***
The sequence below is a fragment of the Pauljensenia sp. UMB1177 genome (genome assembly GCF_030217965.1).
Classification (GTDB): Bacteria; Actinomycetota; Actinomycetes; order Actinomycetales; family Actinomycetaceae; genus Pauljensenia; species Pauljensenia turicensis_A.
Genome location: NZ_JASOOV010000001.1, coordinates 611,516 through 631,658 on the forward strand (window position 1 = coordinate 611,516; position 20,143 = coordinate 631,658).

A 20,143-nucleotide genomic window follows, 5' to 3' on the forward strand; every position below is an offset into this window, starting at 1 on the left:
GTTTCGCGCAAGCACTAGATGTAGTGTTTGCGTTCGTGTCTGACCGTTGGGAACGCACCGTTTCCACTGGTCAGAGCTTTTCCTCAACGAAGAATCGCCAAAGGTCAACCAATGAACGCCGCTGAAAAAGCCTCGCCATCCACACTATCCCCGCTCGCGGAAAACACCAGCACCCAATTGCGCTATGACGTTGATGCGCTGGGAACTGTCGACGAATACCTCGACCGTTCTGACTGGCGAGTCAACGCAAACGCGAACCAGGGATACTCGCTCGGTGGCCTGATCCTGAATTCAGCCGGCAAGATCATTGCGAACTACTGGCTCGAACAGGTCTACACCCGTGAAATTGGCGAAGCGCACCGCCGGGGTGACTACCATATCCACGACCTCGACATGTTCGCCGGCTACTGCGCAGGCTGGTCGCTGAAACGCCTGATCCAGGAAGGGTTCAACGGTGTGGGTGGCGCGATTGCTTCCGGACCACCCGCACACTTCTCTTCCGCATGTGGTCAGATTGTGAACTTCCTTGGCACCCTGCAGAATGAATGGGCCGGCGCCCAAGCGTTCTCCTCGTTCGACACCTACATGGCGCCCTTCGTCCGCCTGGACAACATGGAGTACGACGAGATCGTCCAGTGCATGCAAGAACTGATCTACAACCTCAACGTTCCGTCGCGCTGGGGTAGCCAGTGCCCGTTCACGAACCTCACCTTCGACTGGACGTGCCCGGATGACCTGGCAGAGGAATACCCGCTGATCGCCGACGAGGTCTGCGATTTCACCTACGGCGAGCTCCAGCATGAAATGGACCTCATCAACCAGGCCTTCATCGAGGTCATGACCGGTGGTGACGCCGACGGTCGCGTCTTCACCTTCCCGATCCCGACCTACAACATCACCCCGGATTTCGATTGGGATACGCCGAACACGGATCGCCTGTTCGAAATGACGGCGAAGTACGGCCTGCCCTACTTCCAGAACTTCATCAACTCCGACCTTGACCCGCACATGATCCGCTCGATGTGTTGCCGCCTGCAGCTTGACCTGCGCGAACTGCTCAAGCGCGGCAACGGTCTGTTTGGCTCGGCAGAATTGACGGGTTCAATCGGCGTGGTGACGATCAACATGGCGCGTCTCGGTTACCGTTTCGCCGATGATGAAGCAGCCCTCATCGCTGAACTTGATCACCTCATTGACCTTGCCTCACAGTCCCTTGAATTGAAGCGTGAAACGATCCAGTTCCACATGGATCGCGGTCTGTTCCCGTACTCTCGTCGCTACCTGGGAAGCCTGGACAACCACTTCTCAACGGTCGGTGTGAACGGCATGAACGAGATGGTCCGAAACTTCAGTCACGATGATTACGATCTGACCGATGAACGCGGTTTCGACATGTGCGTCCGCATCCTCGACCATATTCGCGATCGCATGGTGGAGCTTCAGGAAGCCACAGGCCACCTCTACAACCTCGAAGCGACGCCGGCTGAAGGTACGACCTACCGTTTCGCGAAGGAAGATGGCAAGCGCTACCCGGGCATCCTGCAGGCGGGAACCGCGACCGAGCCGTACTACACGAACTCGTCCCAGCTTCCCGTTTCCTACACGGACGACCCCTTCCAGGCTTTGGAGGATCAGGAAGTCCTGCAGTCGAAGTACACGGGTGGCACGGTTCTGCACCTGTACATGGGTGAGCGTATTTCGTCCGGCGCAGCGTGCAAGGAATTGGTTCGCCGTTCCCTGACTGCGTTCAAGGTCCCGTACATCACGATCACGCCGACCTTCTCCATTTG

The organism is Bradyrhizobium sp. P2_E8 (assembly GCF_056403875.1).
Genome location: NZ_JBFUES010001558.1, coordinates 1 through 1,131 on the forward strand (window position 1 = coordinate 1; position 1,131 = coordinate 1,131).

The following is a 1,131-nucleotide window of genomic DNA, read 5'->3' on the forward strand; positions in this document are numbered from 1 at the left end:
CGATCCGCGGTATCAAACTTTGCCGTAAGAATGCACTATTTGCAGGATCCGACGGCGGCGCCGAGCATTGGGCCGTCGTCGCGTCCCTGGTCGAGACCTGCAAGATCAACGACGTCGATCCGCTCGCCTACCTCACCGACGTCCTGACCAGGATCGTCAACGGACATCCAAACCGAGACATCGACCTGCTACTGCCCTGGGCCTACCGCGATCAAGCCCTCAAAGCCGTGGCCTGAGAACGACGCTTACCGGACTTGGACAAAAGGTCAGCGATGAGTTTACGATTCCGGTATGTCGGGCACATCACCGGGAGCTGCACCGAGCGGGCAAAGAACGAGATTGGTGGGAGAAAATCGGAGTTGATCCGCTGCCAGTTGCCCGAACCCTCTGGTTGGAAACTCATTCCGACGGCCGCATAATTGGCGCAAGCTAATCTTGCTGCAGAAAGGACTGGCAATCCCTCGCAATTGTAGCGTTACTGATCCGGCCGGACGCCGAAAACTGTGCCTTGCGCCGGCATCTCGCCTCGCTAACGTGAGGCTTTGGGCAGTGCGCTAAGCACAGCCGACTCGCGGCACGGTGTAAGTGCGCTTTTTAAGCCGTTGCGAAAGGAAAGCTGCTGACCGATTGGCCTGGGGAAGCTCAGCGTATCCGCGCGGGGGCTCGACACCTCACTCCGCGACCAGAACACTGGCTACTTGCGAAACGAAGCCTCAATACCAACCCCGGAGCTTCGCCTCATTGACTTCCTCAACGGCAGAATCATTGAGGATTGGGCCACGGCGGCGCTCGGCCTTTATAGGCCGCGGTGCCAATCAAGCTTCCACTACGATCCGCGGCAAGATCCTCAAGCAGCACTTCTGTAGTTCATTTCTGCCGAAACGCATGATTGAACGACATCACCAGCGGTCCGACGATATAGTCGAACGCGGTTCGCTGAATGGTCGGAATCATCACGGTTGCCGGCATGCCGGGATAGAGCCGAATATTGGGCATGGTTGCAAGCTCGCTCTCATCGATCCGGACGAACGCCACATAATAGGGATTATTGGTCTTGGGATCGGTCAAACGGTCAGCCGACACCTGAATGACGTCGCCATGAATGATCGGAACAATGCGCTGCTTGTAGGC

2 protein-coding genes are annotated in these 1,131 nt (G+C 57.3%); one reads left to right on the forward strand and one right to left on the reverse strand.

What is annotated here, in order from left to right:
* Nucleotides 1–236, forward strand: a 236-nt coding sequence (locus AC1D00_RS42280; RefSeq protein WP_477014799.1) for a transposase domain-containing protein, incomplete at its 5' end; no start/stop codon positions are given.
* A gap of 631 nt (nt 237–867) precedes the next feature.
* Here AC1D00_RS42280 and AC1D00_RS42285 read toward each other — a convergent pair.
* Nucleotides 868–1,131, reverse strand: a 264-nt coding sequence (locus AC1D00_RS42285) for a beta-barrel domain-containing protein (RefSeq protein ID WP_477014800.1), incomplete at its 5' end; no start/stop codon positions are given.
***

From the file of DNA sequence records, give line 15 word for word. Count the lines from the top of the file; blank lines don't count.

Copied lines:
* Nucleotides 868–1,131, reverse strand: a 264-nt coding sequence (locus AC1D00_RS42285) for a beta-barrel domain-containing protein (RefSeq protein ID WP_477014800.1), incomplete at its 5' end; no start/stop codon positions are given.